Photographer: EMMANUEL DUNAND/AF.
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Brexit negotiations are finally under way, virtually a year after Britain’s vote to leave the European Union. Michel Barnier’s EU team will take on David Davis and the U.K. squad, with the opening round perhaps defined by how the top men spent their weekends. Prime Minister Theresa May. Here’s a handy guide to what to expect, and here’s how the pound could react. — Siraj Datoo
Terror in London. Again. U.K. police launched their fourth major terrorism investigation in three months after a 48-year-old man driving a white van plowed into a group of Muslims leaving a mosque after late-night prayers in Finsbury Park, north London. One man was killed and 10 others were injured.
Turning against Facebook. News outlets are complaining that the technology giant’s battle to compete with YouTube isn’t mutually beneficial. Facebook wants media companies to provide TV-quality, original edited video, with publishers sharing in the ad revenue. But Facebook will control the sales.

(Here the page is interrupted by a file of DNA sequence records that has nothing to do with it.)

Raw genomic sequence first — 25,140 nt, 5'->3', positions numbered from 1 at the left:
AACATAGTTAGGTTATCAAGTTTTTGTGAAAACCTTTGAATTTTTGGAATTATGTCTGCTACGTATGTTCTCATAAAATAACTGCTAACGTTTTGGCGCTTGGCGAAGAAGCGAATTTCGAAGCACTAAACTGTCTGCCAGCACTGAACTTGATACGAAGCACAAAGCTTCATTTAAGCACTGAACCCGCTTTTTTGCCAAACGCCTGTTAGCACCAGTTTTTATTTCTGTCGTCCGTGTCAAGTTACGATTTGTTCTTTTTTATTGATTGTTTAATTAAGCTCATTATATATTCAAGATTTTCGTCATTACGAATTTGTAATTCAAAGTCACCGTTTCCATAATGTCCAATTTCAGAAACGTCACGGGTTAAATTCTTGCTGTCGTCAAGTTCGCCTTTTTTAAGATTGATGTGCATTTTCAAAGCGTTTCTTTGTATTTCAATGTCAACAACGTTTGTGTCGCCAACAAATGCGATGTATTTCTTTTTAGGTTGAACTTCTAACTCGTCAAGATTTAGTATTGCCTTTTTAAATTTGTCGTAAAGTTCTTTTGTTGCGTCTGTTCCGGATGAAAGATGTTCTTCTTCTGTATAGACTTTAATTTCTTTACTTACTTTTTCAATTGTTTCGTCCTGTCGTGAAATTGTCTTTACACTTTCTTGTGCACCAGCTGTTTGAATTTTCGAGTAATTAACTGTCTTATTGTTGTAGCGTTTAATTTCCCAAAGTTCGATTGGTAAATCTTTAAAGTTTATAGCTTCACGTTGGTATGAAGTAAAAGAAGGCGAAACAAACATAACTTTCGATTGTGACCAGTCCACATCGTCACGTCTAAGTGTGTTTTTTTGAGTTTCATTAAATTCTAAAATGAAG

Taking on the establishment. The political party of French President Emmanuel Macron is barely a year old, yet it’s just won the largest parliamentary majority of any sort since 2002. Republic on the Move and its allies claimed 350 of 577 seats, meaning Macron should easily be able to pass his reform programs. Here’s how he pulled it off.
Pointing the finger. The diplomatic crisis between Gulf monarchies kicked off its third week with Qatar’s ambassador to the United States accusing the United Arab Emirates and Saudi Arabia of committing the same sin they’re boycotting his country for— supporting terrorism. “Emiratis, not Qataris, were among the hijackers who flew planes into the Twin Towers,” Sheikh Meshal bin Hamad Al Thani wrote in an opinion piece.
London cuts prices. Home-sellers dropped their asking prices for the second time in three months, property listing site Rightmove said. Coupled with waning buyer interest, there’s a strong hint that the slowdown will continue.
Beating the banks. XTX Markets is a tiny London currency trader that’s less than two years old and has no human traders. It made its name at home by beating the big banks, and now it’s preparing to take on the biggest market of all. The firm is opening a Manhattan office, has made a high-profile hire, and is counting on “smart, not fast” algorithms to give it an edge in the U.S.
Compiled by Siraj Datoo and Leila Taha